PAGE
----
A discussion to reduce fossil fuel dependency
One of the main pollutants responsible for climate change is carbon dioxide. Because of the excessive use of fossil fuels, climate change is now a burning issue. Humans are responsible for anthropogenic climate change. One of the reasons is the excessive use of cars in our day to day lives, carbon dioxide from the combustion of car fuels are accumulating in the atmosphere.
Bangladesh is still a developing country. For this very reason many other alternatives, such as hydrogen fuel cells and electric cars are very difficult to import to Bangladesh. Thus the most approachable methods for the reduction of car use are carpooling, bicycling and public transport.
Sharing rides, healthier lives
Carpooling is where a car is shared by many to travel from one location to another. This approach is especially helpful for people living in the same neighbourhood or sector. But how do we implement this? The idea goes like this: if say there are 4 students (A, B, C, D) who live in the same sector and go to the same school. All of the 4 students gather together and select a place that is near to all of their houses. Then on the first day, student A takes his car and picks up the 3 students and goes to school. On the next day student B gives the ride and so on.
The other approach is public transports. These vehicles will aim to carry a lot of passengers for long distances. In countries such as Singapore, most people use MRTs or buses to go to the destinations. This is mainly due to many people considering their cars a luxury rather than a necessity.
The third approach is bicycling or walking, useful for destinations which are nearby. Bicycling is not only eco-friendly but also good for exercising and mental health. Many countries provide biking lanes in their roads to motivate bicycling.
But how does this help the climate?
Firstly the amount of carbon dioxide emitted by per car is reduced. For the school analogy, instead of 4 cars, only 1 went to school. Thus if a lot of people do carpool then that small number can add to a very large significant number.
Secondly, it reduces traffic congestion. When public transports and carpooling are done, fewer cars will on the roads.
Thirdly, when there is a smaller amount of vehicles on the road, there are fewer loads on the road. Thus the fuels burned by machinery to repair roads are also reduced. The cost of repairing the roads can be used to build new infrastructure and replace old public transport with more efficient public transportation.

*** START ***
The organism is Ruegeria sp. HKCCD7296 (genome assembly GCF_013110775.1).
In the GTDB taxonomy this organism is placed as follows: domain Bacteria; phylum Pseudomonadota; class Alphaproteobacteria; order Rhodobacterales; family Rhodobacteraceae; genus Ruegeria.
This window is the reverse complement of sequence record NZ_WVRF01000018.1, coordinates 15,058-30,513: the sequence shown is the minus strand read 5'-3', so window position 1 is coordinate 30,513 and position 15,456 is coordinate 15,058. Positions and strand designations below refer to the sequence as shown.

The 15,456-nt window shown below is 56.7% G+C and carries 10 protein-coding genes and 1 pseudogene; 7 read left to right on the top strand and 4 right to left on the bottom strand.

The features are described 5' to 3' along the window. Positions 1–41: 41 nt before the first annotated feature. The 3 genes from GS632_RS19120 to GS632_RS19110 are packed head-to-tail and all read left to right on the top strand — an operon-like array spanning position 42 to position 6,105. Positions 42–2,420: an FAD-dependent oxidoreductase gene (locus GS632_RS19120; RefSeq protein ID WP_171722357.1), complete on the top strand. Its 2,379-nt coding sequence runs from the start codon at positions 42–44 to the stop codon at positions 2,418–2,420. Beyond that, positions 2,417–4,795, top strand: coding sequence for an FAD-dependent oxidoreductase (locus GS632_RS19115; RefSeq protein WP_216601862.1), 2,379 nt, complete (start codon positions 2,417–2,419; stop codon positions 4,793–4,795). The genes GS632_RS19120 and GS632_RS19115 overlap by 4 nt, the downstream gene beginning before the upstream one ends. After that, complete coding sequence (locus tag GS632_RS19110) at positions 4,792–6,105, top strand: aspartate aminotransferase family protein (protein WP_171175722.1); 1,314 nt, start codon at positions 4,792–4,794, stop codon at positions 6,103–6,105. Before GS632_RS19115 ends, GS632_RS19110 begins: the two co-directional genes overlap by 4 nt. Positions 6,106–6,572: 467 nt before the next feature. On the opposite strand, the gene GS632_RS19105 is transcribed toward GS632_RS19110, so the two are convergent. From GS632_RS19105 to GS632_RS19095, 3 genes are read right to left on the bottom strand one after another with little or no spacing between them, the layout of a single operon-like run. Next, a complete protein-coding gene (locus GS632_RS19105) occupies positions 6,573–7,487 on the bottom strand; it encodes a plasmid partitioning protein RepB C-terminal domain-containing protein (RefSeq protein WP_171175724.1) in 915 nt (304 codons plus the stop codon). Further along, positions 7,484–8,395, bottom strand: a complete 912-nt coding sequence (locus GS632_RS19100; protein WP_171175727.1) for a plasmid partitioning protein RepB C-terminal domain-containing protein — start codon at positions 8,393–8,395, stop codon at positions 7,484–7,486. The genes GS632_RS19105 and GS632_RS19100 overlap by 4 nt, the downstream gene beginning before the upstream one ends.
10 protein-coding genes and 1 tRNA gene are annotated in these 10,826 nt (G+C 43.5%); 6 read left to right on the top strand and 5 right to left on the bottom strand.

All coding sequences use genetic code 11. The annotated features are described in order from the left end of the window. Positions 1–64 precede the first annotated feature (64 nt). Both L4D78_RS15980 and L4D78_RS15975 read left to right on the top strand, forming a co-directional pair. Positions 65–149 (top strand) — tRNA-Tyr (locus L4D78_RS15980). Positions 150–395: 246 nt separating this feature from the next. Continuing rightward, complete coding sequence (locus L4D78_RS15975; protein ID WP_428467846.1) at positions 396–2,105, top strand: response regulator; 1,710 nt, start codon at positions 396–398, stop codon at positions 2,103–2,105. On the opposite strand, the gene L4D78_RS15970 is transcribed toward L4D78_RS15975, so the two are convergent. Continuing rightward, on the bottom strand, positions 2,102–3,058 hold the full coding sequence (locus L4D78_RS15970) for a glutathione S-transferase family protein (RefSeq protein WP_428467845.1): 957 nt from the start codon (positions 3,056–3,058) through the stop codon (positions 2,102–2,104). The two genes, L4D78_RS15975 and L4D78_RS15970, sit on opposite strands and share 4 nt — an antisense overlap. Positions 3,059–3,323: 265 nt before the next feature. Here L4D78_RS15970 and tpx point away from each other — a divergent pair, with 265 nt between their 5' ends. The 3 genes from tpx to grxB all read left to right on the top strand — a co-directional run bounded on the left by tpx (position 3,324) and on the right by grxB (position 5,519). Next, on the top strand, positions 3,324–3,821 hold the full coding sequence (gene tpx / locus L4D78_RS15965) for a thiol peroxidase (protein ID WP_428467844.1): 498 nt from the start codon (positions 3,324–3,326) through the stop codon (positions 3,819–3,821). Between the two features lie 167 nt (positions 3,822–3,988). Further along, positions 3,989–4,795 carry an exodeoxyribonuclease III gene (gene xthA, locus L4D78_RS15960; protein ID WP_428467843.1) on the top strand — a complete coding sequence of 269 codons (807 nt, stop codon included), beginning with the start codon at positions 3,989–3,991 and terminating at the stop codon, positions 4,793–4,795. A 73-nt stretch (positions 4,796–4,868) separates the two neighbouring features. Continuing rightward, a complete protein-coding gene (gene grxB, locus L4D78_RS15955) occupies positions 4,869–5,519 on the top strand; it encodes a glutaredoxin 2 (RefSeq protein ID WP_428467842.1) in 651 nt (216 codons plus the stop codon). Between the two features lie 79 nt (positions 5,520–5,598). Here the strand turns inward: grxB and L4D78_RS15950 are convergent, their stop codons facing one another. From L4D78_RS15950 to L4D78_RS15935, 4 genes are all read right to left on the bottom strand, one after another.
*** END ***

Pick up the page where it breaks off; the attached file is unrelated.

How can we implement it?
For these ideas to work people have to work with joint hands. The Government should make legislation that encourages the use of public transport, carpooling and bicycling. The local authorities will have to ensure that this legislation is followed accordingly.
For example, a monthly survey could be conducted to gather information on the amount of fuel consumed by private cars. The media also have a role to play. They should create awareness of climate change and persuade the audience to follow the ideas.
Confronting the hurdles
However, with every idea, there are also challenges. The first is that Bangladesh is still not as economically developed as many developed countries. That is why it would not be possible for the Government to replace also the inefficient public transport at once.
Instead, they can take on annual projects that will target specific routes. In other words, the government can take a specific route in the first year, say the Uttara to Mirpur route, and replace all of the public transport with updated models. And progressively, they can aim for another route the next year and so on.
“…we lose weight and stay fit, we also saved our car fuel for a whole month!”
People will always be reluctant to take the first step. However, I would like to give my own experience to prove that everyone can make a change. In January, I had convinced my father to walk me to school on that month. So every day my father and I walked to school and after dropping me off, he comes back to Rajlokkhi take his office’s car.
Interestingly, my father shared the car with many of his colleagues to go to his office every day. My mother walked to my school and picked me up. Except for using Uber to go to Jahangir Nagar University for a few time, none of us used the car for the whole of January. In the end not only did we lose weight and stay fit, we also saved our car fuel for a whole month!
So what did I learn from my experience? Instead of comparing our country and blaming it for all it lacks, we must take the first steps in building our country. In fact, did you know China was way behind us in the 20th century? Now, however, they are one of the most influential countries of the 21st century. Instead of continuing the ‘blame game’ we all must work together to build up our own nation. Always remember one man can make a huge difference.
Tasnim Enam is a student at Aga Khan School, Dhaka. She received a 2nd runner up award from the school/college category in the Green Genius Competition.